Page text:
Ch-Ch-Ch-Chia.

I’m sorry. I had to.

I always wanted a chia pet. A terracotta bunny that sprouted green fur. That’s the one I wanted. I also wanted a Clapper and a Slap Chop, but thankfully never received either of those. If you ask The Carnivore he’ll tell you the Banjo Minnow was the greatest thing to ever come from an infomercial. I think he still carries it around in his tackle box to this day.

I first started using chia seeds after reading Christopher McDougall’s Born to RunThis book is about the Tarahumara Indians who run hundreds of miles, and seem to do so without any of the common injuries that plague city runners today. Oh, and did I mention they run nearly barefoot?! They don’t need GU packs to fuel their runs, Gatorade every 3-5 miles, or special shoes to help their achy feet. They just run. It’s just them and the trail.  That’s it. Easy! Yeah right…

Behold.  The Chia Seed.

Behold. The Chia Seed.

Meet the chia seed. Bursting with nutrition, chia is the richest plant-based source of fiber, protein, and omega 3 on the planet, all in one tiny seed. Yes, the same chia seeds that come slathered on your terracotta Homer Simpson’s head. Now don’t go nibbling on your chia pet just yet – people are going to look at you funny. The seeds are known as the “Indian Running Food,” and were used to fuel Aztec warriors on their long journeys and in battles. Chia seeds can hold 9-12 times their weight in water which makes them ideal for preventing dehydration, aiding in endurance activities, and also weight loss!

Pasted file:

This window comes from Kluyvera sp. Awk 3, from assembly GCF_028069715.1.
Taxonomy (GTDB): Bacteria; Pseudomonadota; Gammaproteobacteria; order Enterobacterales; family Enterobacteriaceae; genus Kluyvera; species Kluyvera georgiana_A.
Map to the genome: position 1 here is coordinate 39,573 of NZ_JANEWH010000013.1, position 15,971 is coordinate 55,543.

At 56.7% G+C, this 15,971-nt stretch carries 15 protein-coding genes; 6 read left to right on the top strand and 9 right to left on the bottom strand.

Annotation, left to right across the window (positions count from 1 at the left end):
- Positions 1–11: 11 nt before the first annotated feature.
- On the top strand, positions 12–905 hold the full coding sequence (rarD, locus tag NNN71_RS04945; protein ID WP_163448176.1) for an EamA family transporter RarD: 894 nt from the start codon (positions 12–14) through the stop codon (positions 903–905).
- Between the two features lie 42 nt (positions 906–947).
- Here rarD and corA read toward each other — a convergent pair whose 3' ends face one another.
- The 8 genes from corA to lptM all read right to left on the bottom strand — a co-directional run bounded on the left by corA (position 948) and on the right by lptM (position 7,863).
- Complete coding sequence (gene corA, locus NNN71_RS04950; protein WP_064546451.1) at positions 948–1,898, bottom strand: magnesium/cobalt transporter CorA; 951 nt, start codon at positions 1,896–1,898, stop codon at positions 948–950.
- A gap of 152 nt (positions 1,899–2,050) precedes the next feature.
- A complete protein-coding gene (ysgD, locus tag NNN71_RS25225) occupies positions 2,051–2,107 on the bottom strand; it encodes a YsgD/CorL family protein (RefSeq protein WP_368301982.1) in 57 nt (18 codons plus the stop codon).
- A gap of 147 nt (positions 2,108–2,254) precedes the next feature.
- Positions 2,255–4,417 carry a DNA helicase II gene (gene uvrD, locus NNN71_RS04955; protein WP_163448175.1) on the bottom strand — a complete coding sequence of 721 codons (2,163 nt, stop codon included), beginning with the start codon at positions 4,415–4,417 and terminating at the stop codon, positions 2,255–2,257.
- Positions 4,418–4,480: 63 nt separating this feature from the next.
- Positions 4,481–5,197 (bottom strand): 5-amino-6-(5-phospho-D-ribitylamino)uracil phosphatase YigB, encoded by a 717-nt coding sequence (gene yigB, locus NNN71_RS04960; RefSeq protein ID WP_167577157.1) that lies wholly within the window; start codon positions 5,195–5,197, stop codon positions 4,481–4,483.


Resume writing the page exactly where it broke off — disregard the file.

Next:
Check out this ounce by ounce comparison:

Chia Seed Ounce Per Ounce Comparison

Chart from Kitchen Kneads

Perfect? Almost…but they get stuck in your teeth.  I now tend to purchase the white chia seeds because of this little issue.

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Note – White seeds are harder to find than black seeds but there is no significant nutritional difference between the two. White seeds are often more expensive because they’re not quite as common.

How to incorporate chia seeds into your diet:

  • Add a Tbsp. to your morning smoothie
  • Add a Tbsp. to your oatmeal
  • As a salad topping
  • As an egg replacement: 1 Tbsp. chia mixed with 3 Tbsp. water, let rest for about 5-10 min.
  • As a pudding: 1/3 cup chia seeds, 1 cup coconut/almond milk, cinnamon (to taste), honey/stevia (to taste) – combine all ingredients and let rest for 15 min. in the fridge. This pudding reminds me of the texture of tapioca.
  • I’m currently working on Chia Bites! Great for a pre-workout snack. They’re delicious, but I haven’t quite perfected the recipe.  I’ll share soon.
Chia bite recipe I'm working on.  The experiments have been delicious! I'll post soon.

Chia Bites recipe I’m working on. The experiments have been delicious! I’ll post soon.

I would love to tell you that after eating chia seeds you will be able to channel your inner Tarahumara Indian and run a marathon.  Unfortunately, you actually have to train for it as well. Bummer.

Let Them Eat Cake! Part 2.

A couple of weeks ago I posted my very first cake tutorial discussing the prep work that goes into creating a pretty cake.  Well, this week I am going to show you how to ice a cake and get a clean, smooth finish.

This week happens to be both my sister and sister-in-law’s birthday. Busy week at the Bridgforth house!

My sister (Whitney) was up first. Whitney has simple tastes. No matter how creative I get with cake flavors she still prefers Funfetti from the box. When she gave me cake ideas, she said “I like Frozen, puppies, and turtles.” I won’t tell you how old she is…. 😉